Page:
Honorary Freedom of the City to be awarded to Benny Wenda

Benny Wenda is to be awarded the Honorary Freedom of the City at a special meeting of the Full Council to be held in Oxford Town Hall, at 5pm on 17 July.

The Lord Mayor of Oxford, Councillor Craig Simmons said: “It is my great honour as Lord Mayor to both propose and award Honorary Freedom of the City to Benny Wenda. It is a well-deserved accolade for someone who sought asylum and sanctuary in Oxford and who, along with his family, is now contributing so much both locally and on the international stage.”

Benny Wenda is an internationally-recognised diplomat and leader for the West Papua movement. Since being granted political asylum in the UK in 2002, Mr Wenda has fought tirelessly for West Papuan self-determination from his campaign headquarters in Oxford.

The Freedom is the highest honour the City of Oxford can bestow and is one of the oldest surviving traditional ceremonies still in existence. It is an honorary status only, with no other rights than to attend formal council meetings, such as Annual Council, and ceremonial occasions such as civic church services.

The Lord Mayor of Oxford, Councillor Craig Simmons, will propose the Conferment of the Honorary Freedom of the City on Benny Wenda. Councillor Richard Howlett will support the Conferment before it is put to Council for a vote. The Lord Mayor will present Benny Wenda with his Freedom of the City scroll.

Councillor Susan Brown, Leader of Oxford City Council said: “Ever since Benny Wenda made Oxford his home and base for campaigning for the people of West Papua, Oxford residents and the City Council have taken his cause for their own. We are delighted to give this honour to an Oxford resident who has campaigned so tirelessly on behalf of his people.”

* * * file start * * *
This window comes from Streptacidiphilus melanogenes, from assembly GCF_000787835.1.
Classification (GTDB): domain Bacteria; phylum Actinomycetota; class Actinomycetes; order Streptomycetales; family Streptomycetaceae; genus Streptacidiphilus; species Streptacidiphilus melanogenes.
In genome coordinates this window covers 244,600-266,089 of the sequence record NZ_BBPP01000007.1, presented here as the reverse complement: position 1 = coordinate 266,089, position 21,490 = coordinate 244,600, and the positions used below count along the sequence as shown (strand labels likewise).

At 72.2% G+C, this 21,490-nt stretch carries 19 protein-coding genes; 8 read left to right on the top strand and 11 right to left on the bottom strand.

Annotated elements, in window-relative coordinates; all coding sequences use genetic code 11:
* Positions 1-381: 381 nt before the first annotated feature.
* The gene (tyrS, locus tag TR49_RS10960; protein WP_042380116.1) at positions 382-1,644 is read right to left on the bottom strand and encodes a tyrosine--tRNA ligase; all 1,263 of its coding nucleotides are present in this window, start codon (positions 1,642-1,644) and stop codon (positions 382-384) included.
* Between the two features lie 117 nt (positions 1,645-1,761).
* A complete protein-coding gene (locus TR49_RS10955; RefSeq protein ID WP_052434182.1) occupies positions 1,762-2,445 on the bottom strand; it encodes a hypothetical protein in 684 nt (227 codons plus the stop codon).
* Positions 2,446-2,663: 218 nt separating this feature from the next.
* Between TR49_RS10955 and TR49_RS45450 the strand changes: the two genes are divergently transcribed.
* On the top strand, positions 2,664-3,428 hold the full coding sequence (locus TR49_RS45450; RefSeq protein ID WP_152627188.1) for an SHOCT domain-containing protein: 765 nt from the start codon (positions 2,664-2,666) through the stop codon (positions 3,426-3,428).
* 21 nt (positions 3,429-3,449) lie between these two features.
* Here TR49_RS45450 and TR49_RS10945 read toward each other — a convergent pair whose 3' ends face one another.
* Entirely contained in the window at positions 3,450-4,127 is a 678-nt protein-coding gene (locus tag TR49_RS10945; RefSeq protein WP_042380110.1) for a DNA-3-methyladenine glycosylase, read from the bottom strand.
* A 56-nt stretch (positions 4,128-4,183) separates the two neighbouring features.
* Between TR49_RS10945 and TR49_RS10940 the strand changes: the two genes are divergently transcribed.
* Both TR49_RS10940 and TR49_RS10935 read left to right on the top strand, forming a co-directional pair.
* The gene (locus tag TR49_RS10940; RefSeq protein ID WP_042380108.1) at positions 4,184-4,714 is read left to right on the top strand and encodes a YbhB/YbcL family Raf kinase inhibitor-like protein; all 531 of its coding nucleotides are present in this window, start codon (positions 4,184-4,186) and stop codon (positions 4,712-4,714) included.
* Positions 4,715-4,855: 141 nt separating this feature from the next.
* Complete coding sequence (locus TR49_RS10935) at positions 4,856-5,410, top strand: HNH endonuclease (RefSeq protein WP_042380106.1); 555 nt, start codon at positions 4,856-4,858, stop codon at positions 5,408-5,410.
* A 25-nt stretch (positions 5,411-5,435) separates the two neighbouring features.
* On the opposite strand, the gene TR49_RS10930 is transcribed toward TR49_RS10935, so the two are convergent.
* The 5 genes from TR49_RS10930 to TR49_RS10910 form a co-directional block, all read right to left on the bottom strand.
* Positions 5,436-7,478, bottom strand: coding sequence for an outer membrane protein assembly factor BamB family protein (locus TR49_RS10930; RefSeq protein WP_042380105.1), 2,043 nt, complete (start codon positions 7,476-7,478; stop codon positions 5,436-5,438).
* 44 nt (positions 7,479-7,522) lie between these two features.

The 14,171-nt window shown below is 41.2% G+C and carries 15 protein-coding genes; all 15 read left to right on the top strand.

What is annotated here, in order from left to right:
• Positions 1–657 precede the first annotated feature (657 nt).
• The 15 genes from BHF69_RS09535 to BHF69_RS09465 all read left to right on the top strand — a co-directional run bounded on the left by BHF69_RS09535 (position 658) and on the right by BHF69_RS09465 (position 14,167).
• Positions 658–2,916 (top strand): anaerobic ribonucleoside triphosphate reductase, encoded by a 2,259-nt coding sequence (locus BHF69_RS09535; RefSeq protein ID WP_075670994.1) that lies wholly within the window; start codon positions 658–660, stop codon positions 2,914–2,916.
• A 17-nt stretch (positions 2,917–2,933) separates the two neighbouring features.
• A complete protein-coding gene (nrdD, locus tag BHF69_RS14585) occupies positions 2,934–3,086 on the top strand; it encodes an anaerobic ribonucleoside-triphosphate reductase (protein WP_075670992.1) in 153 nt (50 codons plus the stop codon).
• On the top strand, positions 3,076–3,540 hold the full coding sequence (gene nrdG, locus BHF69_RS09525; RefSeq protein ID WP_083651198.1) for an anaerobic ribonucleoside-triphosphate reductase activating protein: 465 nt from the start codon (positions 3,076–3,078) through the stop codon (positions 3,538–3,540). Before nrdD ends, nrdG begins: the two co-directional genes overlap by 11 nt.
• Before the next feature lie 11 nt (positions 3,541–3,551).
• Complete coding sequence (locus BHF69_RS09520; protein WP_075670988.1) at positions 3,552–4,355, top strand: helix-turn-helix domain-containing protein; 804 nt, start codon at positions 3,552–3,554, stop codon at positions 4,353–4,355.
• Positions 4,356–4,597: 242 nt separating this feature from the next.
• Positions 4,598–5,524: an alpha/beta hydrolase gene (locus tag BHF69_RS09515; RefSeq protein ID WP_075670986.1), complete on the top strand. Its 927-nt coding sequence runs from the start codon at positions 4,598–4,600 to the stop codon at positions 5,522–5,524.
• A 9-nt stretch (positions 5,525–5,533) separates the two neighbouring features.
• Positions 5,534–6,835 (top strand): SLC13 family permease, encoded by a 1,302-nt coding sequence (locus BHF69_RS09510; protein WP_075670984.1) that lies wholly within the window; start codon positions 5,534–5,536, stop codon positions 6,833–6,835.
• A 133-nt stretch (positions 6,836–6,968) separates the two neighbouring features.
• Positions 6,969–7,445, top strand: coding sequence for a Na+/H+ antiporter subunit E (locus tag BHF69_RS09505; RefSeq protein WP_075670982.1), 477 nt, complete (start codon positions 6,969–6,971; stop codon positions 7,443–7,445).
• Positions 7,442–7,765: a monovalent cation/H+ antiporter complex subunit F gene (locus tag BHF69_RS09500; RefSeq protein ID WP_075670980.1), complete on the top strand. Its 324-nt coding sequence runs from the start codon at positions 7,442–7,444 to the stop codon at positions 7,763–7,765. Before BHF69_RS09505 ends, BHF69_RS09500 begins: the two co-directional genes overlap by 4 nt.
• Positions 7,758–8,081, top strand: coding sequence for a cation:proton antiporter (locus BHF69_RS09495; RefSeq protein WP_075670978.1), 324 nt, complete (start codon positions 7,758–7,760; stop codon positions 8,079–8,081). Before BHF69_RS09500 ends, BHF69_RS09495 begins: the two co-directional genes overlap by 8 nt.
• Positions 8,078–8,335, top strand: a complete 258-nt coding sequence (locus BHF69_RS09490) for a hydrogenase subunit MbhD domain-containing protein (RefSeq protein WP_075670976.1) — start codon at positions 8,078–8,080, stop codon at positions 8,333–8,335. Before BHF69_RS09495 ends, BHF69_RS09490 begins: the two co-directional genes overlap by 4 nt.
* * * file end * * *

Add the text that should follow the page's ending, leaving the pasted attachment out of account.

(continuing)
Benny Wenda said: “I thank Oxford City Council and people of Oxford for their generosity and support in conveying this award. When I escaped from an Indonesian prison in West Papua in 2002, Oxford was one of the first places in the world that welcomed me and my family. I was given asylum in the UK and have made Oxford my home. Oxford was one of the first to hear the cry of the West Papuan people for justice, human rights and self-determination and this award shows that the people of Oxford are listening and responding. 

“The West Papuan people know that our struggle is not just an issue for West Papuans now, but has become an issue that has touched the hearts of thousands around the world. My journey has taken me here from the jungles of West Papua and the inside of an Indonesian prison cell. But until we are able to return to an independent West Papua, my family and I are not truly free. I thank the people of Oxford for all their assistance as we work to finish our long journey home.”

Mr Wenda settled in the city after reading Oxford-resident George Monbiot’s book ‘Poisoned Arrows’, which first brought to light the story of the tribal people of western New Guinea and described the Indonesian government’s transmigration campaign to drive them off ancestral lands into poverty and starvation.

He has acted as special representative of the Papuan people in the UK Parliament, United Nations and European Parliament. In 2017 he was appointed Chairman for the United Liberation Movement for West Papua (ULMWP), a new organisation uniting the three main political organisations struggling for the independence of West Papua.

Guests are invited to join the Lord Mayor of Oxford and councillors for a reception in the main hall following the meeting.

This press release was originally posted on the Oxford City Council website here.